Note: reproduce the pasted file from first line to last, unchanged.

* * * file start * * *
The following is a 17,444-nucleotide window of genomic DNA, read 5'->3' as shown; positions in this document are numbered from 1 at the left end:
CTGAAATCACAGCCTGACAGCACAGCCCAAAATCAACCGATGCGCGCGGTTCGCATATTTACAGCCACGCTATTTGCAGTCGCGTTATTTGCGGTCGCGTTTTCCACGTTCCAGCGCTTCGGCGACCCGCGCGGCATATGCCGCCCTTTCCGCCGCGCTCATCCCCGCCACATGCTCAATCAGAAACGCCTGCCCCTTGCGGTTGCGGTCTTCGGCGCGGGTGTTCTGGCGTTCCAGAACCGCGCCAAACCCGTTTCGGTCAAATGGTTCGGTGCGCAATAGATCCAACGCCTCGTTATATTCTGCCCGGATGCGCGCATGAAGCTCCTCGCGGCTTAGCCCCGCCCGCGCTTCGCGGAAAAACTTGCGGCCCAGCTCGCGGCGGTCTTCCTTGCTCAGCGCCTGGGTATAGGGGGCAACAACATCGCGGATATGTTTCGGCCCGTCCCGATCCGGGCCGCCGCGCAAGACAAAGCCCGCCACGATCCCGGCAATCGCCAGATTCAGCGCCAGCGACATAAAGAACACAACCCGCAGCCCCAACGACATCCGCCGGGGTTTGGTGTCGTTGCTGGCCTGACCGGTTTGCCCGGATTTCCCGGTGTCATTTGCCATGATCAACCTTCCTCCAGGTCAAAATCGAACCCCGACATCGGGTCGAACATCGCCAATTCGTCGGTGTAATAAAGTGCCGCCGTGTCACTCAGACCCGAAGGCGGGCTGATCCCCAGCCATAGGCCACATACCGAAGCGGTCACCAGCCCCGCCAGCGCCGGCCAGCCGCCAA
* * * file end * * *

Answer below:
The following is a 17,444-nucleotide window of genomic DNA, read 5'->3' as shown; positions in this document are numbered from 1 at the left end:
CTGAAATCACAGCCTGACAGCACAGCCCAAAATCAACCGATGCGCGCGGTTCGCATATTTACAGCCACGCTATTTGCAGTCGCGTTATTTGCGGTCGCGTTTTCCACGTTCCAGCGCTTCGGCGACCCGCGCGGCATATGCCGCCCTTTCCGCCGCGCTCATCCCCGCCACATGCTCAATCAGAAACGCCTGCCCCTTGCGGTTGCGGTCTTCGGCGCGGGTGTTCTGGCGTTCCAGAACCGCGCCAAACCCGTTTCGGTCAAATGGTTCGGTGCGCAATAGATCCAACGCCTCGTTATATTCTGCCCGGATGCGCGCATGAAGCTCCTCGCGGCTTAGCCCCGCCCGCGCTTCGCGGAAAAACTTGCGGCCCAGCTCGCGGCGGTCTTCCTTGCTCAGCGCCTGGGTATAGGGGGCAACAACATCGCGGATATGTTTCGGCCCGTCCCGATCCGGGCCGCCGCGCAAGACAAAGCCCGCCACGATCCCGGCAATCGCCAGATTCAGCGCCAGCGACATAAAGAACACAACCCGCAGCCCCAACGACATCCGCCGGGGTTTGGTGTCGTTGCTGGCCTGACCGGTTTGCCCGGATTTCCCGGTGTCATTTGCCATGATCAACCTTCCTCCAGGTCAAAATCGAACCCCGACATCGGGTCGAACATCGCCAATTCGTCGGTGTAATAAAGTGCCGCCGTGTCACTCAGACCCGAAGGCGGGCTGATCCCCAGCCATAGGCCACATACCGAAGCGGTCACCAGCCCCGCCAGCGCCGGCCAGCCGCCAA